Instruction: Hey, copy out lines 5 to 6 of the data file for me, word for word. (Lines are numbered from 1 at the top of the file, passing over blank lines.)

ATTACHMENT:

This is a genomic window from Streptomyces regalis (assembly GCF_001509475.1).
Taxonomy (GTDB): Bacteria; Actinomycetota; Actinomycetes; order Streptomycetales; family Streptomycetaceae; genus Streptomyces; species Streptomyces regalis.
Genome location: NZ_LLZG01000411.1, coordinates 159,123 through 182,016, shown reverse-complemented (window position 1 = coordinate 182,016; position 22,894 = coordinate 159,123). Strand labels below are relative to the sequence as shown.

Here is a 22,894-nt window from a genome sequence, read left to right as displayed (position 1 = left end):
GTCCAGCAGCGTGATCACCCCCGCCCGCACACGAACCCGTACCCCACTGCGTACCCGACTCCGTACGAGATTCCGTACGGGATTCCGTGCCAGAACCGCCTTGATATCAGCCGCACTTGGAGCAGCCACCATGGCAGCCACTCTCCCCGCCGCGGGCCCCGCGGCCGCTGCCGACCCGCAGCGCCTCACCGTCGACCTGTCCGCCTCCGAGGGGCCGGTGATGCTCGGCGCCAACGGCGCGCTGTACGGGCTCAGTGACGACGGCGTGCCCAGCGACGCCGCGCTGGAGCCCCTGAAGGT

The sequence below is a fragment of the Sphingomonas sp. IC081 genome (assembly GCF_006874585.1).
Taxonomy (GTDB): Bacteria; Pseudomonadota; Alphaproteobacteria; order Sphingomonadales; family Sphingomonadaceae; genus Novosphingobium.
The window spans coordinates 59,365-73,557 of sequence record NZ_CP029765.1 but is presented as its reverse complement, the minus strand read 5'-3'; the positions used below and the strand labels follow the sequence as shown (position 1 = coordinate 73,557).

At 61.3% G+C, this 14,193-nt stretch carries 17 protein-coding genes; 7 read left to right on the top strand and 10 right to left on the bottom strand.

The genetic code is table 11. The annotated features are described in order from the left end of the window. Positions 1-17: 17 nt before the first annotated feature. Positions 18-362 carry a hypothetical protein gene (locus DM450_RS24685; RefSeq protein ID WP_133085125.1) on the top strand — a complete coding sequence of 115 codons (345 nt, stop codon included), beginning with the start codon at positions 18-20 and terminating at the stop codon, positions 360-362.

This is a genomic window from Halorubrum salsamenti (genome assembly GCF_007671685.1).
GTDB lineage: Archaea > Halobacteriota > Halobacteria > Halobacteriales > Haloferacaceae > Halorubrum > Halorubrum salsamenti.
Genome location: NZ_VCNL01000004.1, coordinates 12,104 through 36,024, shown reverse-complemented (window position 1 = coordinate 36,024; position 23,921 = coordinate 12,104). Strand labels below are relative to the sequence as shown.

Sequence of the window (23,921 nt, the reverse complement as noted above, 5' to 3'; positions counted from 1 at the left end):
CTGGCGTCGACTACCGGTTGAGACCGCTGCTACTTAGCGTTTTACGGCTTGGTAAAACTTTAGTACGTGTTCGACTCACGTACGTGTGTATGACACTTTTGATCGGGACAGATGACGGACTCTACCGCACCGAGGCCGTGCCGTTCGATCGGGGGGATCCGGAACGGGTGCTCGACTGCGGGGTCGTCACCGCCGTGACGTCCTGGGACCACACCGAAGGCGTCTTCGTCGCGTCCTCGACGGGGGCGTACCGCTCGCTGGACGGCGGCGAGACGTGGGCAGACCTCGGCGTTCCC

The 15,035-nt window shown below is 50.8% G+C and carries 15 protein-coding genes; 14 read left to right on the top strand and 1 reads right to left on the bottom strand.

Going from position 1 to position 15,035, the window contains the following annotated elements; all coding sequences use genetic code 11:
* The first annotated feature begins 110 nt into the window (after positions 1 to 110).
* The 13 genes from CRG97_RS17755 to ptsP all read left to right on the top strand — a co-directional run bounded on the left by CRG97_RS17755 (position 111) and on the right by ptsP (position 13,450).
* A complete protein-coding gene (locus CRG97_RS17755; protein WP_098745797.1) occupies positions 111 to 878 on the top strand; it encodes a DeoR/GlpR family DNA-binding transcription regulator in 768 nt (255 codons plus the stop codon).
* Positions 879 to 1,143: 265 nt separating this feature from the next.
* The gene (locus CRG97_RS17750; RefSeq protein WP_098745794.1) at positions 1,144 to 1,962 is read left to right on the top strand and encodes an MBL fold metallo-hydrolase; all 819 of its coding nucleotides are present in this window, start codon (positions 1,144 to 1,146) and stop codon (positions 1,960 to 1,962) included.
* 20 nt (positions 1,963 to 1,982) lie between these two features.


GTCCAGCAGCGTGATCACCCCCGCCCGCACACGAACCCGTACCCCACTGCGTACCCGACTCCGTACGAGATTCCGTACGGGATTCCGTGCCAGAACCGCCTTGATATCAGCCGCACTTGGAGCAGCCACCATGGCAGCCACTCTCCCCGCCGCGGGCCCCGCGGCCGCTGCCGACCCGCAGCGCCTCACCGTCGACCTGTCCGCCTCCGAGGGGCCGGTGATGCTCGGCGCCAACGGCGCGCTGTACGGGCTCAGTGACGACGGCGTGCCCAGCGACGCCGCGCTGGAGCCCCTGAAGGT

The sequence below is a fragment of the Sphingomonas sp. IC081 genome (assembly GCF_006874585.1).